Jun 18, 2022
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Is it better to get a diet over with as quickly as possible, dropping as much fat as possible to enable you to get back to muscle building or is a more gradual approach preferred so that there is less risk of lean body mass? Is the loss of lean mass when dieting related to the severity or the length of the diet? These are the kinds of questions we have to ask ourselves when it comes to dieting to determine what the optimal approach is.

The Study​

A recent study conducted by a Norwegian group (1) investigated the effects of dieting approaches, comparing a slow reduction (SR) weight loss of 0.7% of bodyweight/wk to a fast reduction (FR) 1.4% of bodyweight/wk to help answer which is better for preserving lean body mass and performance. The study group measured changes in body composition, strength and power performance across both groups. The study used elite athletes eliminating the possibility that untrained subjects might present a confound in the way they respond.

Skeletal Muscle

24 athletes were randomly assigned to either the SR or FR groups and followed calorie restricted diets for the duration of the study based on the weekly weight loss goals for each group. 4 weight training sessions were performed per week following their usual training routines.

The SR groups spent an average of 8.5 weeks dieting while the FR group got to their target bodyweights in an average of 5.3 weeks. Bodyweight, body composition (DEXA), 1RM tests, 40m sprint time, and counter-movement jumps were tested before and after the diets ended. On average energy intake was reduced in the SR group by 19% while the FR group reduced calories by an average of 30%.


Fat Loss Study

Bodyweight decreased in both SR and FR by 5.6% ± 0.8% and 5.5% ± 0.7% (0.7% of BW/wk on average versus 1.0% of BW/wk). Fat mass reduced by 31% ± 3% in the SR group and 21 ± 4% in the FR group. Lean body mass increased in the SR by 2.1% on average while it decreased slightly by 0.2% in FR.


The Norwegians concluded that if athletes wish to increase LBM and 1RM strength while dieting they should aim for a weekly BW loss of 0.7%.

Our Comments​

This study examined something which previously has not received much research. Within the sport of bodybuilding we have seen a rise in the adoption of rapid fat loss diets aimed at stripping off fat quickly. Examples of this such as the protein sparing modified fast (PSMF) are proclaimed by advocates as avoiding muscle loss compared to normal diets due to the speed with which the diets end, not allowing you to lose significant muscle mass.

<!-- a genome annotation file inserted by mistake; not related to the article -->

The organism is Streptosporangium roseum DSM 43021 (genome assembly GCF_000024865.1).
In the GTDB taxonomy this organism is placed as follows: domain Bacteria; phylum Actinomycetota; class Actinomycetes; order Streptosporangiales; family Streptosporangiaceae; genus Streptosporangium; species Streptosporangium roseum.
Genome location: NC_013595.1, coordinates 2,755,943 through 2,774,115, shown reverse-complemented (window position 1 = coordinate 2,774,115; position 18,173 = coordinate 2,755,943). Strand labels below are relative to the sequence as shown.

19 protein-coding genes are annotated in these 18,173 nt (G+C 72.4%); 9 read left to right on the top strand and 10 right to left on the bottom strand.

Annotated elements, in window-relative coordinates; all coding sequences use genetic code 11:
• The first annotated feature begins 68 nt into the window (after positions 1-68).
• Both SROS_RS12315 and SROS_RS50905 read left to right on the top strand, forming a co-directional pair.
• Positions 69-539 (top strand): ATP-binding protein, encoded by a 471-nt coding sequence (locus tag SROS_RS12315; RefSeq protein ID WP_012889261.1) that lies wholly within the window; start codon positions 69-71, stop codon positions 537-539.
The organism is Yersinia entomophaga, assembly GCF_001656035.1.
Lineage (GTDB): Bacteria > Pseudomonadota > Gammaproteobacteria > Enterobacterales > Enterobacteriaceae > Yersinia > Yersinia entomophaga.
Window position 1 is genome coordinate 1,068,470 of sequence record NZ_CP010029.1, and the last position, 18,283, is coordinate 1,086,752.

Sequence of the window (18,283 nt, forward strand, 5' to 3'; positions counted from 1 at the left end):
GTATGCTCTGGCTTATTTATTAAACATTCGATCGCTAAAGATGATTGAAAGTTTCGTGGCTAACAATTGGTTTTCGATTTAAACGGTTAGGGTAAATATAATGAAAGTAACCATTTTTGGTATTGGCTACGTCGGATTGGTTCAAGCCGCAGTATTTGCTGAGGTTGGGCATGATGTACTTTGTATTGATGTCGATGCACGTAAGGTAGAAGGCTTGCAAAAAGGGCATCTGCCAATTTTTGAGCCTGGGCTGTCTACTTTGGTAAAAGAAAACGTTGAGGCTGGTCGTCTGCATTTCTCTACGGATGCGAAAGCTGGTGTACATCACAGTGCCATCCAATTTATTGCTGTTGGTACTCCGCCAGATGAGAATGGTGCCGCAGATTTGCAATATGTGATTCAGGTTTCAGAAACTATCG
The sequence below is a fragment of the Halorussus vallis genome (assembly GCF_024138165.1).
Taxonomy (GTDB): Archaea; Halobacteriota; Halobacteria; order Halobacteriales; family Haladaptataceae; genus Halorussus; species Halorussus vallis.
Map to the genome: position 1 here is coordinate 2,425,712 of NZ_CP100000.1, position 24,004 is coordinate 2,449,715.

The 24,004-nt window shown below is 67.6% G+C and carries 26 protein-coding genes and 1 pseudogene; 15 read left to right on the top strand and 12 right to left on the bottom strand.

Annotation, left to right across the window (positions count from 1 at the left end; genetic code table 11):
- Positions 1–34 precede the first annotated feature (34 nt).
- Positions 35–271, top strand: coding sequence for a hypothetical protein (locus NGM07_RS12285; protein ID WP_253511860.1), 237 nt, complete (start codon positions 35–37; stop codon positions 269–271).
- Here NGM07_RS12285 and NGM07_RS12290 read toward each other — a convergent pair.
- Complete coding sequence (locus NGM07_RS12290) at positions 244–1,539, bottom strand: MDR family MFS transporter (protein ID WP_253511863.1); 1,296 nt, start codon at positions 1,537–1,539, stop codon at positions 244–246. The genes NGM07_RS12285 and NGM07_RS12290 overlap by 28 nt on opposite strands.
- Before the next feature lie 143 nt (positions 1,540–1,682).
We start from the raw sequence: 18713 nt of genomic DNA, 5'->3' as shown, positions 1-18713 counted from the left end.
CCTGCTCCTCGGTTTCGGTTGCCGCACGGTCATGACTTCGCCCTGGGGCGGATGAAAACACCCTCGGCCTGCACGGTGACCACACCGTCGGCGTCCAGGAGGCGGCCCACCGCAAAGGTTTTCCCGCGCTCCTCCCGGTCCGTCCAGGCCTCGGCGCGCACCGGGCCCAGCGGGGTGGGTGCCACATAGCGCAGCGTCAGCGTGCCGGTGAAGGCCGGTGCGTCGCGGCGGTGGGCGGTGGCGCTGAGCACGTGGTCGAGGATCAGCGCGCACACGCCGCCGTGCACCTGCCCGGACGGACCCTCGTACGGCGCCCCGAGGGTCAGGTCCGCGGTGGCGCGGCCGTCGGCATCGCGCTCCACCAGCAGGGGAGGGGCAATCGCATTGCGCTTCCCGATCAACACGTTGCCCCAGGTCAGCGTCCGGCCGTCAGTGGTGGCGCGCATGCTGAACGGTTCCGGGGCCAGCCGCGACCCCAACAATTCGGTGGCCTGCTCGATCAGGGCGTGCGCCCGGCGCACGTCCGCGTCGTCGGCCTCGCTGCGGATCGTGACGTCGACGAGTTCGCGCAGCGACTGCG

This study provides evidence to suggest that these arguments in favour of rapid fat loss diet protocols are not founded on evidence. Having said this, there are some issues with the study which perhaps limits its application.

First, the weight loss was not standardised across the different groups, with differing timeframes for dieting even for some in the same study group. It is possible for instance, if you took two groups and made one diet for 8 weeks (SR) and one diet for 6 weeks (FR) but then follow up for two further weeks of bulking that the results may be different, with the FR group regaining much of the strength and muscle mass they lost. Indeed, this point is one which rapid fat loss diet advocates typically say is a strength of their diet by allowing time spent in a catabolic phase (dieting) to be reduced and more time spent on muscle building.

A second confound with this study is that the athletes were provided a new strength training program and they were due to enter into competition shortly after the conclusion of the study. The introduction of a novel strength program makes it hard to measure the effects of the program in isolation from the diet. A better approach would have been to ensure all participants kept a consistent training regimen both leading into and during the diet as that way the diet’s effects on the body could be measured much more accurately. Some would go further and argue that training volumes for the fast dieting group would ideally be reduced compared to the SR group to more closely resemble the real world training approaches used by rapid dieting proponents to help preserve muscle mass.

Finally, the fact these athletes were from a mish mash of sports and that strength training was not a core activity in any of these sports raises the issue once again that experienced, elite weight trainers would respond differently to how the athletes in this study did. The fact that the SR group got an extra three weeks of strength training time could be a bigger reason for their gain in LBM (which only occurred in the female members in the trial) as opposed to their lower caloric deficits.

It is hard to say unequivocally that the use of a slow reduction diet is superior to a fast reduction diet based purely on this research but, at the very least, it provides some support to those who popularise the slow dieting approach.